Once elected youngest ward commissioner, local politician finds ‘citizen status’ in jeopardy

Syeda Ambia Zahan | Aug 5, 2018 | 4 min read


Bongaigaon (Assam): Samrat Bhowal made history when he was elected the youngest ward commissioner in the 2009 municipal polls in Bongaigaon district of Assam. A prominent figure in local politics, Bhowal has since then also established himself as a leader of the Bengali community in the region. But the 36-year-old was in for a rude shock when he found his name missing from the second and final draft of the National Register of Citizens (NRC) released on July 30.

“I had not expected to be left out of the list. I’m very disappointed. I had submitted all necessary documents required to prove my citizenship. Could I have held an elected post if I was not even a citizen of this country?” says Bhowal, his voice choking with emotion.

Bhowal had fought on a Congress ticket and won a seat in the municipal polls in 2009 with a record margin. In 2011, he was elected the Youth President of Bodoland People’s Front in the district.

Later, Bhowal decided to take a break from politics and started working towards welfare of Bengali Hindu residents of the state under the aegis of All Assam Bengali Youth Students’ Federation, an organisation where he serves as General Secretary.

Bhowal says that Bengali-speaking residents of Bongaigaon are a linguistic minority and are often labeled as illegal immigrants from Bangladesh due to their linguistic and cultural similarities to people from the neighbouring country.

According to Deputy Commissioner of Bongaigaon, Babulal Sharma, 78% people from the district have been left out of the final draft of the NRC.

This includes Bhowal’s wife Shubhra. The 33-year-old is the daughter of Mohit Ranjan Sarbabaidya, owner of the oldest Fair Price Shop in Bongaigaon, which was allotted by the then Assam government in 1966.

Shubhra says, “I don’t know how this happened. My name was there in the first list of NRC but it is not there in the final draft.”

Bhowal says that his family’s fight for citizenship status has been a long drawn one.

Bhowal’s father, Sridam, who was born in Dhaka in 1944 moved to Assam as an eight-year-old in 1952 soon after India’s independence, and was included in the voter list in 1961. But the transition was not smooth, says Bhowal, adding that both his parents fought cases in Foreigners’ Tribunal to prove their status as Indian citizens.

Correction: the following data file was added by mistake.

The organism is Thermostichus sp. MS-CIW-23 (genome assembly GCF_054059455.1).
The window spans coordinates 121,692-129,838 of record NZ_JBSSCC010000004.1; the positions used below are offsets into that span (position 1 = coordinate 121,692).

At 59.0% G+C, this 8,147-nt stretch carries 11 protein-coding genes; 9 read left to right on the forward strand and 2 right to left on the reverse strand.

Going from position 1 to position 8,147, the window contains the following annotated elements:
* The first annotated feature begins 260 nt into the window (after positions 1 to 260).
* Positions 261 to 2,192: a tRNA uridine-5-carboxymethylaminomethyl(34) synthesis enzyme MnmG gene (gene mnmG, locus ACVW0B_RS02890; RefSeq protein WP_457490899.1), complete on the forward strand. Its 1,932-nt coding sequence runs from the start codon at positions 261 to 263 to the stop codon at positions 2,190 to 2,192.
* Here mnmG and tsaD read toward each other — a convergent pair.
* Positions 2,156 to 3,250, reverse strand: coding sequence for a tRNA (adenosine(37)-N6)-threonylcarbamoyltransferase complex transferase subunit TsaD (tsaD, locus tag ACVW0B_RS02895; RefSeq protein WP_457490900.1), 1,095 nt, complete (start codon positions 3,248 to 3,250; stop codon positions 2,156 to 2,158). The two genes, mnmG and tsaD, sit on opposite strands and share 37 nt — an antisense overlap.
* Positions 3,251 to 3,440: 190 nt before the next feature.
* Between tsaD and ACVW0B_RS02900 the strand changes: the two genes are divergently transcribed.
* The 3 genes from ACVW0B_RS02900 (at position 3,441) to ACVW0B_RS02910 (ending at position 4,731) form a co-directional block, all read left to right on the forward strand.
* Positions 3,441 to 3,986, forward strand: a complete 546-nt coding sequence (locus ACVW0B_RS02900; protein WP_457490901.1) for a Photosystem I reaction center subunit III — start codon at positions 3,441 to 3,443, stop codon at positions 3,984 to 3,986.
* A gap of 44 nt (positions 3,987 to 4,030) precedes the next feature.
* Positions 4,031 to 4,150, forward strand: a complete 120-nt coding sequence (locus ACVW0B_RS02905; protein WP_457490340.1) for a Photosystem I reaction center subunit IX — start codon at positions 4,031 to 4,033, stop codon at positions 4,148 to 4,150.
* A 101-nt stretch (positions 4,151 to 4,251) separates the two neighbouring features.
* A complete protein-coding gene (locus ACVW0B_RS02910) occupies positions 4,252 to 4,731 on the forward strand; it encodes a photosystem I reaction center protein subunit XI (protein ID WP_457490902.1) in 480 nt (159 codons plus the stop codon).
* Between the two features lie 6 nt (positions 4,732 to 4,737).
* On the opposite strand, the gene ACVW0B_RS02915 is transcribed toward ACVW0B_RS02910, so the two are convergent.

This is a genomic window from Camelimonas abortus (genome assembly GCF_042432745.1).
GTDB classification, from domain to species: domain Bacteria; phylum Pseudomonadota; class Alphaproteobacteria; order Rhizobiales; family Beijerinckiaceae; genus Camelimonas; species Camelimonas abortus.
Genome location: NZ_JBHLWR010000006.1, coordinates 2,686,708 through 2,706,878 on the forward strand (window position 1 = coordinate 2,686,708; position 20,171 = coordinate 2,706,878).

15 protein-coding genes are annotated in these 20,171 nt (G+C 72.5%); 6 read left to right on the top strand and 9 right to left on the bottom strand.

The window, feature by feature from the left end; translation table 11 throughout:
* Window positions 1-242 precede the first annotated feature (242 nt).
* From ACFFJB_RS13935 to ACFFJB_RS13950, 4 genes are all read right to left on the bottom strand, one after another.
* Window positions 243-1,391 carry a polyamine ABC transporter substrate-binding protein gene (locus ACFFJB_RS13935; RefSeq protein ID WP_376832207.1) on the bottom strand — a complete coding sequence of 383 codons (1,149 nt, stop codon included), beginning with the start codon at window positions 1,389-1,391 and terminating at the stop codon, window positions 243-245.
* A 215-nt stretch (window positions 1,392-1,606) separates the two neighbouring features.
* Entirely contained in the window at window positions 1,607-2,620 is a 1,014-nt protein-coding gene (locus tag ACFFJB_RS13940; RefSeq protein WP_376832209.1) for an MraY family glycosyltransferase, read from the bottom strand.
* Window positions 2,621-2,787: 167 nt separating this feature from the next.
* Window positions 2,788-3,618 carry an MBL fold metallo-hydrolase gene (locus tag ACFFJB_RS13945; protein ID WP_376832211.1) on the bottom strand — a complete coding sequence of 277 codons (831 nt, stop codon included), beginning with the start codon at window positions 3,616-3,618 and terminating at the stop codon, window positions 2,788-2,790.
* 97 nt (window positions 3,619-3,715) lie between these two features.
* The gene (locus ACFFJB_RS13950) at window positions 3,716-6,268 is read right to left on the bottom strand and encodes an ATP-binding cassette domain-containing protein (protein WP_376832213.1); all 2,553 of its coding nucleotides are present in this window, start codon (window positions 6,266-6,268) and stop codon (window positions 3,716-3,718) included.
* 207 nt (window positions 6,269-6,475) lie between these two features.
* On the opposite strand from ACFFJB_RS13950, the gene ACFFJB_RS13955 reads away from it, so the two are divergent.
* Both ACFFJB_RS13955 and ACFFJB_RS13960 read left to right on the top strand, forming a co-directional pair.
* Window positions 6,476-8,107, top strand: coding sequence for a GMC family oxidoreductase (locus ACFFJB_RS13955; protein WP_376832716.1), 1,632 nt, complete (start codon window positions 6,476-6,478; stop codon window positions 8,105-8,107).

“My mother was suspected to be an illegal immigrant in 2003, while the same charges cropped up against my father in 2008. My mother was certified as an Indian national in 2004 and father in 2013 from the Foreigners’ Tribunal court,” he says.

Bhowal says that the voter list in many districts of Assam has not been updated, so people do not have voter identity cards to show as proof to get their names into the NRC.

“We had gone to the election office last year to procure the election certificate from 1961 to show that my father was a voter. But we were given the list from 1971 as the deputy commissioner told us that data had been damaged and was being restored. How can the government initiate the process of NRC without having complete record of voter lists in Assam?” he asks.  

Bhowal may have suffered a setback but it has only made his intent to fight for people’s rights stronger. He is now helping others like him whose name have not appeared in the NRC.

“I’m fighting for genuine citizens of India to be recognised. There are people who were orphaned at a very young age and don’t have identity proofs. There are some retired employees of Indian railways in this area who have lost their documents in accidents and thus could not make it to the list. I’m helping them collect documents to establish their identity,” Bhowal says.

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